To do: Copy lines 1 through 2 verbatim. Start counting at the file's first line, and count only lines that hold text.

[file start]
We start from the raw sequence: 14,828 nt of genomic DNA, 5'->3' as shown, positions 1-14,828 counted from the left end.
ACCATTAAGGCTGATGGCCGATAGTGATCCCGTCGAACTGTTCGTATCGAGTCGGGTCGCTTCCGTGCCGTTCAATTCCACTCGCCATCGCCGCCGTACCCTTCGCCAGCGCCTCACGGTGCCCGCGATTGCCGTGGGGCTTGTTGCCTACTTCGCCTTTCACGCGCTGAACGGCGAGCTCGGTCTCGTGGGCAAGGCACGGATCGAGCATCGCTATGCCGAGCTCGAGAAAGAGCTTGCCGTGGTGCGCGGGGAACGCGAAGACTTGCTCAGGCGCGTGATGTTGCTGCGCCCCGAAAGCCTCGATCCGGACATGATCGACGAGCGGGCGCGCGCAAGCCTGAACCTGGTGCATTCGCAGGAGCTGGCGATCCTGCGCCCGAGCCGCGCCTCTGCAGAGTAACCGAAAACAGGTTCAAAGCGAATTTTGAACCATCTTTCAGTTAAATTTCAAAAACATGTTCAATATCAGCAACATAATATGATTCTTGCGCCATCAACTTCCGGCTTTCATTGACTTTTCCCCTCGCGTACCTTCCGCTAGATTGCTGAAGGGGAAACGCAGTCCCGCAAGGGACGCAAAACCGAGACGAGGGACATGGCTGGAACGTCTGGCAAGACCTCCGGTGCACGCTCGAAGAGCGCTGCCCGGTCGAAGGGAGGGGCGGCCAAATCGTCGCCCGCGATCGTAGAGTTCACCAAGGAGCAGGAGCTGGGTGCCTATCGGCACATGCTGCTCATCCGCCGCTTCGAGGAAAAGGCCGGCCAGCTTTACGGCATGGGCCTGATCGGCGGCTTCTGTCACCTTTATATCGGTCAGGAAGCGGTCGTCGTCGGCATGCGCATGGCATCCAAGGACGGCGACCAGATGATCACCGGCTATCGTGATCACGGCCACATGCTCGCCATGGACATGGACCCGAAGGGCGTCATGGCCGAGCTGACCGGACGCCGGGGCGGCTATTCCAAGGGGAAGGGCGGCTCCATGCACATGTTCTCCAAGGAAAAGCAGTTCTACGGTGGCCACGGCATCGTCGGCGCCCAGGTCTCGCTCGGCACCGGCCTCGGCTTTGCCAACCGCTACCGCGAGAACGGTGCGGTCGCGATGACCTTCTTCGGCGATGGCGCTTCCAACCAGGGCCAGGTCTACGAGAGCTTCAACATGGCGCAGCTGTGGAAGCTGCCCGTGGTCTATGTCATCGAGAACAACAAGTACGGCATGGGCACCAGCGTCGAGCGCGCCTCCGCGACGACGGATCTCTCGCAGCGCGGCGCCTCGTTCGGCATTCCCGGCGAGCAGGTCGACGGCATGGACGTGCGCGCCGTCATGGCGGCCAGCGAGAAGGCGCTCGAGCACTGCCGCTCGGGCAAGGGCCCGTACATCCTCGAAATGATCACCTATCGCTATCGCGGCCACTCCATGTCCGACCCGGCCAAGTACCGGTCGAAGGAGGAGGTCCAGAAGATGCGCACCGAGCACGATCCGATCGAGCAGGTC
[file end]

We start from the raw sequence: 14,828 nt of genomic DNA, 5'->3' as shown, positions 1-14,828 counted from the left end.
ACCATTAAGGCTGATGGCCGATAGTGATCCCGTCGAACTGTTCGTATCGAGTCGGGTCGCTTCCGTGCCGTTCAATTCCACTCGCCATCGCCGCCGTACCCTTCGCCAGCGCCTCACGGTGCCCGCGATTGCCGTGGGGCTTGTTGCCTACTTCGCCTTTCACGCGCTGAACGGCGAGCTCGGTCTCGTGGGCAAGGCACGGATCGAGCATCGCTATGCCGAGCTCGAGAAAGAGCTTGCCGTGGTGCGCGGGGAACGCGAAGACTTGCTCAGGCGCGTGATGTTGCTGCGCCCCGAAAGCCTCGATCCGGACATGATCGACGAGCGGGCGCGCGCAAGCCTGAACCTGGTGCATTCGCAGGAGCTGGCGATCCTGCGCCCGAGCCGCGCCTCTGCAGAGTAACCGAAAACAGGTTCAAAGCGAATTTTGAACCATCTTTCAGTTAAATTTCAAAAACATGTTCAATATCAGCAACATAATATGATTCTTGCGCCATCAACTTCCGGCTTTCATTGACTTTTCCCCTCGCGTACCTTCCGCTAGATTGCTGAAGGGGAAACGCAGTCCCGCAAGGGACGCAAAACCGAGACGAGGGACATGGCTGGAACGTCTGGCAAGACCTCCGGTGCACGCTCGAAGAGCGCTGCCCGGTCGAAGGGAGGGGCGGCCAAATCGTCGCCCGCGATCGTAGAGTTCACCAAGGAGCAGGAGCTGGGTGCCTATCGGCACATGCTGCTCATCCGCCGCTTCGAGGAAAAGGCCGGCCAGCTTTACGGCATGGGCCTGATCGGCGGCTTCTGTCACCTTTATATCGGTCAGGAAGCGGTCGTCGTCGGCATGCGCATGGCATCCAAGGACGGCGACCAGATGATCACCGGCTATCGTGATCACGGCCACATGCTCGCCATGGACATGGACCCGAAGGGCGTCATGGCCGAGCTGACCGGACGCCGGGGCGGCTATTCCAAGGGGAAGGGCGGCTCCATGCACATGTTCTCCAAGGAAAAGCAGTTCTACGGTGGCCACGGCATCGTCGGCGCCCAGGTCTCGCTCGGCACCGGCCTCGGCTTTGCCAACCGCTACCGCGAGAACGGTGCGGTCGCGATGACCTTCTTCGGCGATGGCGCTTCCAACCAGGGCCAGGTCTACGAGAGCTTCAACATGGCGCAGCTGTGGAAGCTGCCCGTGGTCTATGTCATCGAGAACAACAAGTACGGCATGGGCACCAGCGTCGAGCGCGCCTCCGCGACGACGGATCTCTCGCAGCGCGGCGCCTCGTTCGGCATTCCCGGCGAGCAGGTCGACGGCATGGACGTGCGCGCCGTCATGGCGGCCAGCGAGAAGGCGCTCGAGCACTGCCGCTCGGGCAAGGGCCCGTACATCCTCGAAATGATCACCTATCGCTATCGCGGCCACTCCATGTCCGACCCGGCCAAGTACCGGTCGAAGGAGGAGGTCCAGAAGATGCGCACCGAGCACGATCCGATCGAGCAGGTC